Results in the paper show that a government committed to reducing corruption should institute measures that will reduce the level and the volatility of the price of the goods or services it provides in the parallel markets. The measures could include the government allowing for competition in the supply of the goods or services. Such an action would not only reduce the level of bribe but also the volatility of the price in the secret market and eventually a decrease in the incentive to engage in corrupt activities. The paper also finds that a government committed to a higher accounting standard could reduce corruption by cutting interest rates, which would spur economic growth and render corruption as an unprofitable exercise.
The author would like to acknowledge the useful comments of colleagues at the Economic Commission for Africa. However, any errors or omissions must be attributed to the author. Of course, the views expressed in this paper are those of the author and should not be attributed to the United Nations.
A.1. Proof of Proposition 1
To prove Proposition 1, we use standard arbitrage arguments common in the options pricing literature. Construct a hypothetical portfolio by investing ω in the government produced goods and (1 − ω) in corruption activity. If L is the value of the portfolio then the instantaneous return on portfolio, dL, is:
The portfolio, L, could be made riskless if ω is chosen to satisfy:
Holding units of the government produced goods and in the corruption activity ensures that portfolio L is riskless. In the absence of arbitrage profits, the instantaneous return on the portfolio must be equal to that of a risk-free asset r. Or:
Equating Equation (A5) to the drift term of Equation (A2) with the substitution of ω we have:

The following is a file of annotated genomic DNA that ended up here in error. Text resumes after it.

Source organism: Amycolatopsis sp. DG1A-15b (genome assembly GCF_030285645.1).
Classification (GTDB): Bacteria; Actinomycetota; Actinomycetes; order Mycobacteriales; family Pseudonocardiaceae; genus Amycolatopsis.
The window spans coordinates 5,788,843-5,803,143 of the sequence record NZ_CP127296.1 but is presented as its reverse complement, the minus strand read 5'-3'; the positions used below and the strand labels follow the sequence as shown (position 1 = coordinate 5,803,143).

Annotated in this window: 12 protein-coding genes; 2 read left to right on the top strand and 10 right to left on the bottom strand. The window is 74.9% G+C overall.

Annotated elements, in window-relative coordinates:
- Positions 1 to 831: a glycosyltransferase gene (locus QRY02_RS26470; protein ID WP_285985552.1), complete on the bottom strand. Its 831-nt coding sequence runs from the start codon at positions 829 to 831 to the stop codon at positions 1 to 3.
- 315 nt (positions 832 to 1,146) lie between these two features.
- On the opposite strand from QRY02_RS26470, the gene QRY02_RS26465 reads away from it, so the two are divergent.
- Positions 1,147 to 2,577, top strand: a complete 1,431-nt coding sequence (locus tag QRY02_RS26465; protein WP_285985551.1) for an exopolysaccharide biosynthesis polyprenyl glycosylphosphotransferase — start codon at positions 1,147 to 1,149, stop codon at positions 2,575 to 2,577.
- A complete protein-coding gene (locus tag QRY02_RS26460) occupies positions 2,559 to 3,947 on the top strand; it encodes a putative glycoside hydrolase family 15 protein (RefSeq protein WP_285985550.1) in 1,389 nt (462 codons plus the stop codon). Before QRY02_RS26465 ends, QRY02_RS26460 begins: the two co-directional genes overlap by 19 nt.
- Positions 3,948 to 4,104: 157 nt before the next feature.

Substituting Equations (6) and (7) into Equation (A6) and re-arranging yields the differential equation governing the loan contract (Equation (8)).
A.2. Properties of the Call Option
1) The value of the call option
In the main text, an expression is derived for valuing a European call option as:
and N(.) is the cumulative normal distribution function.
The paper now turns to the sensitivity of the value of the call to the parameters.
2) The effect of the change of the “secret” market price on the call value
Differentiate the call with respect to the secret market price, P:
Substitute Equations (A2) and (A3) in the last part of Equation (A7):
which simplifies into:
3) The change of the variance of the “secret” market price on the call value
Differentiate the call price with respect to:
Using Equation (A11),
substituting Equations (A8) and A(9),
which simplifies to:
4) The change of the government set price, K, on the call value
Differentiate the call value with respect to K:
which could be expressed as:
which reduces to:
5) The change of the parameter a on the call option value
Differentiate with respect to a:
which reduces to:
6) The change of interest rate on the call option value
Differentiate with respect to r:
which reduces to:
1Our review of the literature is heavily influenced by     .
2For an elaborate discussion of factors affecting corruption see  .
3  measure of corruption structure is based on the dispersion of corruption ratings by survey respondents.
4In a repeated game with incomplete information,   have also shown a similar outcome where bribery produces efficiency in competitive bidding procedures.
5The website for the Transparency Index is: www.transparency.com.
6The restriction could take the form of the government official refusing to issue a passport, or deny access to a road or place a lot of impediments or requirements in the way of a purchaser of the goods.